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Global Climate Change Digest

A Guide to Information on Greenhouse Gases and Ozone Depletion
Published July 1988 through June 1999



The following are discussion papers available from Off. Public Affairs, Resources for the Future, 1616 P St. NW, Washington DC 20036 (202-328-5009). Available at no charge is RFF Research Digest, a new quarterly summarizing recent papers and activities on all topics.

Item #d91jun64

Equity and International Agreements for CO2 Containment (ENR91-07), D. Burtraw, M.A. Toman, 41 pp., Feb. 1991, $5.

Considers how different conceptions of international equity might be manifested in negotiations for limiting CO2 emissions, and examines the consequences of different a priori sharing rules which might serve as focal points for negotiations. Offers a synthesis of focal point equity theory and strategic bargaining theory in a "principal-agent" framework for international negotiations. Examines the question of linking the CO2 agreement to other international policy issues.

Item #d91jun65

The Economic Cost of CO2 Mitigation: A Review of Estimates for Selected World Regions (ENR91-06), J. Darmstadter, A.J. Plantinga, 60 pp., Jan. 1991, $5.

Discusses the most appropriate way of measuring CO2 mitigation costs and changes in the economy that give rise to these costs. Surveys cost estimates made by a number of analysts, including "top down" and "bottom up" approaches, and forestry options for controlling CO2.

Item #d91jun66

How the CO2 Issue is Viewed in Different Countries (ENR91-03), P.M. Morrissette, A.J. Plantinga, 49 pp., Dec. 1990, $5.

Examines prevalent views, and their implications for achieving an international agreement to control CO2 emissions, for the U.S., Japan, the other OECD countries, Eastern Europe and the Soviet Union, and the developing countries (particularly Brazil, China and India).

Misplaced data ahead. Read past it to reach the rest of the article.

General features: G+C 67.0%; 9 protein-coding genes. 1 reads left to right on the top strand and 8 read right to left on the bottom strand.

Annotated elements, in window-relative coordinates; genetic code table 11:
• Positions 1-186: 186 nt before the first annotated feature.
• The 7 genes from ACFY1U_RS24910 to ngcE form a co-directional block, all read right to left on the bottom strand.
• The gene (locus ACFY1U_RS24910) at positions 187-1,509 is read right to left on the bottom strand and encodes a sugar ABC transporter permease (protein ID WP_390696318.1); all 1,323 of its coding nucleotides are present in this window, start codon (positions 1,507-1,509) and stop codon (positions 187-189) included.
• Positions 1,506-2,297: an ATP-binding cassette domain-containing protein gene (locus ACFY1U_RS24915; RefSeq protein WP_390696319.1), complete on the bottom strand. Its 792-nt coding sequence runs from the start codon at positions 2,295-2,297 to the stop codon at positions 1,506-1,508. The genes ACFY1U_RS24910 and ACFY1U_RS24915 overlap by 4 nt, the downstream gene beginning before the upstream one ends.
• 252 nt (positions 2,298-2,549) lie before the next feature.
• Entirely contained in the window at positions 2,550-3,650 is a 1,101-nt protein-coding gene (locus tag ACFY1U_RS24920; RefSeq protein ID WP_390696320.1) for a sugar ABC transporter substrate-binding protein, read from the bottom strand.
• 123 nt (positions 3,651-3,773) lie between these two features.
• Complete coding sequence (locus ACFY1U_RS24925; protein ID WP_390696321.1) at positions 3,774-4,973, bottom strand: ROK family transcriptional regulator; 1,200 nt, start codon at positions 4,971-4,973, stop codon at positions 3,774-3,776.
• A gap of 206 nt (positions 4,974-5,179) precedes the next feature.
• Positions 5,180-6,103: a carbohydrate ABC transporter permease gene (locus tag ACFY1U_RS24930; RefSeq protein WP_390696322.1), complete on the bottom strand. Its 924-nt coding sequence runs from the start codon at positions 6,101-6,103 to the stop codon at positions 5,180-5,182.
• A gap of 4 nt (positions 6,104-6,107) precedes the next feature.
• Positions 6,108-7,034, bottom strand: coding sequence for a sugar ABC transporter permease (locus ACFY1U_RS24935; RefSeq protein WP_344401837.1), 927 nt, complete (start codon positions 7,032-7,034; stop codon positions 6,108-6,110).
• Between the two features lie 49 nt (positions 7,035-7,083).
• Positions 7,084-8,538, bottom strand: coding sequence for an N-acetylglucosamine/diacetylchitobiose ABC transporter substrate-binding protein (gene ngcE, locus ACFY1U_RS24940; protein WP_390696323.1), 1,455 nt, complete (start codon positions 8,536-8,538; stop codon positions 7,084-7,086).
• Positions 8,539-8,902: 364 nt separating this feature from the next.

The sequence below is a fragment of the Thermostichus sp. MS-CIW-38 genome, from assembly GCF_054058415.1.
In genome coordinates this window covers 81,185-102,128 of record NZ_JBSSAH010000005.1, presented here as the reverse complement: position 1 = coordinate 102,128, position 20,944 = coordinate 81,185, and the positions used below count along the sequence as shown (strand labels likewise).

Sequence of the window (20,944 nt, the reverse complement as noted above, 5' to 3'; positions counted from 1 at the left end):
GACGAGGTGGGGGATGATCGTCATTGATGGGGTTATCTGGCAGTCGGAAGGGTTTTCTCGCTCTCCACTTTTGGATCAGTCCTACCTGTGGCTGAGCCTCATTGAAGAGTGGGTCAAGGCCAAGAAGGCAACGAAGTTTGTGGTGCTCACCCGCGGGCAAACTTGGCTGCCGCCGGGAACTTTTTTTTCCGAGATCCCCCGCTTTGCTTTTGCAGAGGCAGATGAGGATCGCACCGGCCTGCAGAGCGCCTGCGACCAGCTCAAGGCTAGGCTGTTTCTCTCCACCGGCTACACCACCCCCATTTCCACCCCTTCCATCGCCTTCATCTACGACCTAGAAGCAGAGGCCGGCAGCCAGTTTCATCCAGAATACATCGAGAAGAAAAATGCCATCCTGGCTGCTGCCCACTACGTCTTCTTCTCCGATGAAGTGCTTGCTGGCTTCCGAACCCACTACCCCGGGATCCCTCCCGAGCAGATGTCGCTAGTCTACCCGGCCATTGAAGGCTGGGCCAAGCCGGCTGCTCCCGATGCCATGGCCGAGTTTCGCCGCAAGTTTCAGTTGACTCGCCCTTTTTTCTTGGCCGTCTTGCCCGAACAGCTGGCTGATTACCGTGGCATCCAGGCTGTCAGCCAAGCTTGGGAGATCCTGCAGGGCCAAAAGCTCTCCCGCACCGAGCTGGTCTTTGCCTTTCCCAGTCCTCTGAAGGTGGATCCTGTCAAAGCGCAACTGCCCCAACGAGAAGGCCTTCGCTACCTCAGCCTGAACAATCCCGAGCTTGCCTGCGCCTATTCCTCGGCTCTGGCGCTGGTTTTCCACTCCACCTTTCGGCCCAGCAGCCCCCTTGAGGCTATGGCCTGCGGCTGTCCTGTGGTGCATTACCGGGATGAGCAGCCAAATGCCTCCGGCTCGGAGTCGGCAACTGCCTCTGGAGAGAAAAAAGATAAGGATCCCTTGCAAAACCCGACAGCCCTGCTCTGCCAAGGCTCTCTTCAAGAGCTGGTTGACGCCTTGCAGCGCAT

Item #d91jun67

Lessons from Other International Agreements for a Global CO2 Accord (ENR91-02), P.M. Morrissette, J. Darmstadter et al., 65 pp., Oct. 1990, $5.

Reviews five sets of agreements on the environment, emphasizing the 1987 Montreal Protocol and the 1979 Convention on Long-Range Transboundary Air Pollution in Europe. Agreements were based on growing understanding of the environmental processes. Essential to their success was flexibility of meeting obligations, and broad participation in devising mitigation strategies. The role of public perception is critical.

Item #d91jun68

Innovative Policies for Sustainable Development in the 1990s: Economic Incentives for Environmental Protection (QE90-11), R.N. Stavins, 28 pp, 1990, $2.25.

Discusses several incentive-based policies: pollution charges, marketable permits, deposit refund systems, and government subsidy elimination. Describes individual policy initiatives for 13 problems including greenhouse warming and ozone depletion.

Item #d91jun69

Policies for Regulation of Global Carbon Emissions (CRM91-02), W.E. Oates, P.R. Portney, 29 pp., 1991, no charge.

Examines the pros and cons of marketable discharge permits and emission taxes. Although there are considerable obstacles to the design and implementation of these approaches on an international scale, they offer promise and should be seriously considered.

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